Which Books Would You Ban?

polaroid_banned booksWhat do Sarah Palin, Glenn Beck, and Ann Coulter have in common? How do they differ from Adolf Hitler, Ayn Rand, Michael Moore, Andrew Breitbart, Bill Clinton, Barack Obama, and Michael Savage? A Rebel Pundit survey last month asked, “Which of these books would you be interested in having banned, if you could have books banned?”

The results were overwhelmingly in favor of banning the books of Palin, Beck and Coulter, though the math of the survey is a little confusing since the results don’t add up to 100%. That said, what’s going on here?

Rebel Pundit’s reporter set up on the street in Chicago, during the Printers Row Literary Festival. As these alleged book lovers passed by the reporter, he asked them which books they’d like banned, telling them they could ban up to three, and handing them a Sharpie so they could make tick marks under their choices. Before I go on, watch the Rebel Pundit video of folks participating in the survey:

Sadly, people take the marker and willingly step up to the poster. The editing of the video suggests the participants aren’t really thinking much. They don’t even interact much with the reporter, other than taking the Sharpie from his hand.

In fairness, Rebel Pundit does explain that there were naysayers:

Nine people explicitly stated to us they thought banning books was wrong, including two individuals who voted on the board but later approached us to say, (paraphrasing) “I think I made a mistake, and wanted to take my votes back if I could, because after further reflection, I think banning any book is wrong.”

Only nine people of 147 protested the idea of banning books. Of course, the point of the survey isn’t really book banning. It’s to demonstrate that people make choices without thinking.

My hunch is that the reporter expected people to vote unthinkingly. Rebel Pundit is a conservative blog. According to their About page, they are “a beacon of truth, showing the unholy alliance of the local mainstream media and the progressive Democratic Party.” Since Chicago is a traditionally liberal town, the video and related article depict the people of Chicago as foolish lemmings:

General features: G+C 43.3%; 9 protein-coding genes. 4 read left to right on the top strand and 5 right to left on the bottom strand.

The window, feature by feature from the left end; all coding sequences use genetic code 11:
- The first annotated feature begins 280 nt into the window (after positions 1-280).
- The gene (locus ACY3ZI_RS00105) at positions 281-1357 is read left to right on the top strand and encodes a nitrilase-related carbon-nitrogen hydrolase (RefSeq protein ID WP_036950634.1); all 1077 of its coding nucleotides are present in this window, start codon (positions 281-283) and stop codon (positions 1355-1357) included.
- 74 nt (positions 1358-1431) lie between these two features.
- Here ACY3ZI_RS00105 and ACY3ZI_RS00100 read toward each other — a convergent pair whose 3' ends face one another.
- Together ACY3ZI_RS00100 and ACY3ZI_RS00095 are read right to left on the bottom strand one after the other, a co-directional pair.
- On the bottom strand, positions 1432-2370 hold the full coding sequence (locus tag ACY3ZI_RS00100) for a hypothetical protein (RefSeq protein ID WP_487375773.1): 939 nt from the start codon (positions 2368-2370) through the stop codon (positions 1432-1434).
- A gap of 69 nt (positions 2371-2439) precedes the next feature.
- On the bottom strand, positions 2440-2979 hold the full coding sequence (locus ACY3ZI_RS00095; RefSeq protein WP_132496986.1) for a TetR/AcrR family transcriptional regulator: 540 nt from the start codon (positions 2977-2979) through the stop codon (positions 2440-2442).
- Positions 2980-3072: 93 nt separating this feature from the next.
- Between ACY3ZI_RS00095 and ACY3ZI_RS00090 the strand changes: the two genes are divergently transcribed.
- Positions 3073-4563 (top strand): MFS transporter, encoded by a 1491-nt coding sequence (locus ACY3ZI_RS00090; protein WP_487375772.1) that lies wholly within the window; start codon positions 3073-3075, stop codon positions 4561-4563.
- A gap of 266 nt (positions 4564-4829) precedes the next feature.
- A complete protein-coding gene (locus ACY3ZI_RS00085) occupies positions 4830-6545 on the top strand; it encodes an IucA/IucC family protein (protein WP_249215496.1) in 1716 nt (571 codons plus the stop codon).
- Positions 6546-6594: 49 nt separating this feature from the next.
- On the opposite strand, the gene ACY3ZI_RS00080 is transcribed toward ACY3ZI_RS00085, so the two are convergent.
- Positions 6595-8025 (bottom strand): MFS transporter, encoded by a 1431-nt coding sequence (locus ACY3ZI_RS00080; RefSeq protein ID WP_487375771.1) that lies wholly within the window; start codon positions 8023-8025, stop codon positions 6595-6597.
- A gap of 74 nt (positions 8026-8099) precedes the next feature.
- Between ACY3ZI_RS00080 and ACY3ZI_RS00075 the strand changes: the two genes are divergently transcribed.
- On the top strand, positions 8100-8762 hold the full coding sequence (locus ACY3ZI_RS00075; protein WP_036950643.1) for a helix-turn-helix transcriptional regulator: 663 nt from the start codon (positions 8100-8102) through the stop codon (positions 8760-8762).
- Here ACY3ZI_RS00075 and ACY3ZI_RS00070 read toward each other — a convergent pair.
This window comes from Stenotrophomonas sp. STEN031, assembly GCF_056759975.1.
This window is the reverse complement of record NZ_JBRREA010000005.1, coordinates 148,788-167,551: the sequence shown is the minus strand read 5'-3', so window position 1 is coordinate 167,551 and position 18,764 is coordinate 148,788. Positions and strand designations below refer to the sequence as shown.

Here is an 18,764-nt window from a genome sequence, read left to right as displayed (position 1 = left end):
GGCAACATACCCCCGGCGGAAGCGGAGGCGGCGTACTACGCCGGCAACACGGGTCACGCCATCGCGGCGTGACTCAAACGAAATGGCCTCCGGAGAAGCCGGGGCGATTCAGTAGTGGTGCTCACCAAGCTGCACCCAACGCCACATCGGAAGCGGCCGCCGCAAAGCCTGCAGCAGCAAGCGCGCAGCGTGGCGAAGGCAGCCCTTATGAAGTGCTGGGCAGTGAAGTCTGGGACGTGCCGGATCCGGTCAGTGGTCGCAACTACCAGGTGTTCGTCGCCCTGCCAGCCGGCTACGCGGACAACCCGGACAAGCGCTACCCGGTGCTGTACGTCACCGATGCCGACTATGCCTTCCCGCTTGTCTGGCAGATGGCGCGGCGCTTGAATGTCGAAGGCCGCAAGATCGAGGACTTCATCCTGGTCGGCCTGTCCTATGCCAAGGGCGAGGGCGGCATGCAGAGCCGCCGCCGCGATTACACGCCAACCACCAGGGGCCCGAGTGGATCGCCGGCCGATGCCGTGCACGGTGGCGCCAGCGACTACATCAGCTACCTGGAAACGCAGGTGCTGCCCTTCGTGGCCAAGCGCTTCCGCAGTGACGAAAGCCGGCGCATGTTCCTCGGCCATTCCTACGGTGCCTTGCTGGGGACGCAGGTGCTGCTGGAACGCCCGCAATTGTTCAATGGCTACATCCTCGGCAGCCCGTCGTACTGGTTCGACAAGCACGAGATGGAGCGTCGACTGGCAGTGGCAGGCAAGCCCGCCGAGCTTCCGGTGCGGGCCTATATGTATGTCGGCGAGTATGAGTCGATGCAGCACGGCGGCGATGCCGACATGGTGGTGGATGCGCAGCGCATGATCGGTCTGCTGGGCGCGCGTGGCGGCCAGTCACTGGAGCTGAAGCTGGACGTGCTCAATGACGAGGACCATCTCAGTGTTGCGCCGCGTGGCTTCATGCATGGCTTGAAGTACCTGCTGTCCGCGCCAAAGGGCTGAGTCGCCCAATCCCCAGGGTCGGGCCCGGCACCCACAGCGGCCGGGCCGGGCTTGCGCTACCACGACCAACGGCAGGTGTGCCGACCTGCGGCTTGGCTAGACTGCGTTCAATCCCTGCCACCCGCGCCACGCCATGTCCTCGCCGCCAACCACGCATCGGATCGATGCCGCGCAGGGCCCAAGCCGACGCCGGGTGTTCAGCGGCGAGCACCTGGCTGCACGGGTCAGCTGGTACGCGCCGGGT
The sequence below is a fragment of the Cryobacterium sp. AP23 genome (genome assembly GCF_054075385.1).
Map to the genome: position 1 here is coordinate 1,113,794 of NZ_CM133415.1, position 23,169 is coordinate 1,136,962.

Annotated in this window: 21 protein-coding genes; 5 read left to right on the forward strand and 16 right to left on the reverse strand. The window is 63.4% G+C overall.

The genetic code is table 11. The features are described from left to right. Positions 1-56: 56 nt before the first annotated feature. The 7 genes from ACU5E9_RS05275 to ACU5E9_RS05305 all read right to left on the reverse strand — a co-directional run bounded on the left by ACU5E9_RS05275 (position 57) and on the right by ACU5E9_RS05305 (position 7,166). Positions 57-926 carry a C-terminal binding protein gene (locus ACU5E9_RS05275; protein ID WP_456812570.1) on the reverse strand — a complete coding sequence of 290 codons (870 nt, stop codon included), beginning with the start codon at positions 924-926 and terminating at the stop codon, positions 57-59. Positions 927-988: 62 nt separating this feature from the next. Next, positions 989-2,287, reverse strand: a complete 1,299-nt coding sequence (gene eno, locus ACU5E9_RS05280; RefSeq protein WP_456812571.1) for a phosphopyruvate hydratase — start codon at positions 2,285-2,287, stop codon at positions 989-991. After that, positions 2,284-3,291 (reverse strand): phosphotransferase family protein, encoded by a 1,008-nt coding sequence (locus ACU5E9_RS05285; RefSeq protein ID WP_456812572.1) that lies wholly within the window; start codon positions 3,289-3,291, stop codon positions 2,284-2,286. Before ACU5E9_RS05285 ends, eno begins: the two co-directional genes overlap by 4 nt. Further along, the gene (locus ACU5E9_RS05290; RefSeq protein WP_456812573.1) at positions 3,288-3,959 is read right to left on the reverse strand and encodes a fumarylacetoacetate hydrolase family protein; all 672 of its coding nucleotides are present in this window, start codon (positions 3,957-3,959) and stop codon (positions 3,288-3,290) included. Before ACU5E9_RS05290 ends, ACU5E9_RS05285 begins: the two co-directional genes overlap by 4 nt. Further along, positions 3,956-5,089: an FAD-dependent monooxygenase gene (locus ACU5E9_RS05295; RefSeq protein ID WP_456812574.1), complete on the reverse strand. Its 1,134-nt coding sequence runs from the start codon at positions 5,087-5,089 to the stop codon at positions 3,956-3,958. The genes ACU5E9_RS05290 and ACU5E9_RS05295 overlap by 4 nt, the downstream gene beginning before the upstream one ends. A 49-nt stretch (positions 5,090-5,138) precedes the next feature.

While there were in fact less than two handfuls of individuals who did tell us they don’t think any books should be banned, unfortunately there were a shocking amount of guests at this book fair who were quite open to the idea, and in fact lined up quite excited for the opportunity to voice their opinion.

Given the audience of the Rebel Pundit site, the site likely guessed that their readers would draw the connections that the liberal democrats at the book festival were actually interested in limiting individual freedoms by stepping up happily to ban books. You don’t need to read many of the comments to see that it worked.

How to Use the Video in the Classroom

Because of the way that people blindly choose to ban books, the video can be a useful part of class discussion of censorship and book banning. Though it’s a tempting idea, I would not set up a classroom or school survey to trap students into similar behavior. I want students to think critically about censorship, and I don’t think labeling them as unthinking is a good way to do that.